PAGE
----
Berenike Archaeological Project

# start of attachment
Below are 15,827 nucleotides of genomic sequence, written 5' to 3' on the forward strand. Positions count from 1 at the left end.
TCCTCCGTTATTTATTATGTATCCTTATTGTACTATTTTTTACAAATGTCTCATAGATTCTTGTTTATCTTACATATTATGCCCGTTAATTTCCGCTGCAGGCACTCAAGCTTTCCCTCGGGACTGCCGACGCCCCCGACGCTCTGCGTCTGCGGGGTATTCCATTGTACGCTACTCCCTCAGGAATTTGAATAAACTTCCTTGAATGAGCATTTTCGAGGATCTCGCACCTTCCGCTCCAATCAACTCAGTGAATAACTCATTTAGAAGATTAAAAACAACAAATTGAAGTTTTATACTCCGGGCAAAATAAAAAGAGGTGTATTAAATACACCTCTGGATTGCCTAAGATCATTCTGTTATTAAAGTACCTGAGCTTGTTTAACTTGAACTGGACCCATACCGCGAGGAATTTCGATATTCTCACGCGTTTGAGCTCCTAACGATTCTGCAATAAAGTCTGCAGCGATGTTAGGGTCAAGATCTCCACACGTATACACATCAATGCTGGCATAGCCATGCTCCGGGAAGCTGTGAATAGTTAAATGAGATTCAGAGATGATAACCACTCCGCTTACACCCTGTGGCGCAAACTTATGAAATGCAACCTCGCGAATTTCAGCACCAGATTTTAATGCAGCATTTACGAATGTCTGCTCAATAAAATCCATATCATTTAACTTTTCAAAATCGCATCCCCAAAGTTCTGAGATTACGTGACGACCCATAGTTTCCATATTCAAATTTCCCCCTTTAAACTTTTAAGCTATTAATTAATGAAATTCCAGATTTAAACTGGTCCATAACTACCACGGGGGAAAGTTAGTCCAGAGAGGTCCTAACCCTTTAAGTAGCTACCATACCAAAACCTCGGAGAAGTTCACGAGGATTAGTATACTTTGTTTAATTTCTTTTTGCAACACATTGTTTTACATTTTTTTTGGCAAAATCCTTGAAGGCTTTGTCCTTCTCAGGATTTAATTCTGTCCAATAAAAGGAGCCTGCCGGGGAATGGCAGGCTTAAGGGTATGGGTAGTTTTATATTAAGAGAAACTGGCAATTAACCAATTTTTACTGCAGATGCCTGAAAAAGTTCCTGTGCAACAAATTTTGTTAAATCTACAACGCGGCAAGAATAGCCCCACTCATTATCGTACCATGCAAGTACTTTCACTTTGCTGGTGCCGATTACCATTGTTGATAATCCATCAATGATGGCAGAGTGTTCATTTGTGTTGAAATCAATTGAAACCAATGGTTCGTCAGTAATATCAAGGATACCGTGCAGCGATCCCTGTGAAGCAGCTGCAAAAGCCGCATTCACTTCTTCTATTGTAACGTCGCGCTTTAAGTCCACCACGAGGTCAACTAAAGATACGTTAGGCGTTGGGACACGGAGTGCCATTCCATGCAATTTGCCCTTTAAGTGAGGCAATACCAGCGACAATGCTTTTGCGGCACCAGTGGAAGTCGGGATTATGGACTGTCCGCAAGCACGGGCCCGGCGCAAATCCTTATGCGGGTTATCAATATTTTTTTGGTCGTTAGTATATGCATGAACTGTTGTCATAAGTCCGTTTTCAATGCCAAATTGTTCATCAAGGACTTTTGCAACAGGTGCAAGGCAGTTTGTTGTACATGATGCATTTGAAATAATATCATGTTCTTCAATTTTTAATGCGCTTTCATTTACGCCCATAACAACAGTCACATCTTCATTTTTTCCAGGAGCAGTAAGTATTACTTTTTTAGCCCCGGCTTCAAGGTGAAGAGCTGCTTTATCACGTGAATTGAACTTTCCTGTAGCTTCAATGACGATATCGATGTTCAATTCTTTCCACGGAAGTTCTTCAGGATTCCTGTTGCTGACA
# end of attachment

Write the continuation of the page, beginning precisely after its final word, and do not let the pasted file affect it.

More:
Berenike, on the Red Sea coast, was a Hellenistic-Roman (3rd century BC – 6th century AD) port through which passed peoples, products and ideas linking Europe, Africa and Asia together for about eight centuries. Originally founded to acquire war elephants for the Ptolemies, the port became a central trading post where ships filled with goods from South Arabia and India arrived. Extensive research in the area of the southern harbor has uncovered a workshop building, remains of ship boards, ropes, and mooring lines. The archaeological excavations have uncovered remains of luxury goods, precious glass, bronze figurines, ostraca, and papyri. One of the most interesting discoveries from this period is a cemetery of dogs, cats, and monkeys – clearly a pet cemetery. Recent activity has focused on the central Isis temple, a Hellenistic bath, and the tombs of Blemmyes. Buddha sculptures, a Sanskrit inscription, Meroitic statuary, Egyptian temple architecture, and Roman dedications have revealed the diverse populations that used the harbor for centuries.

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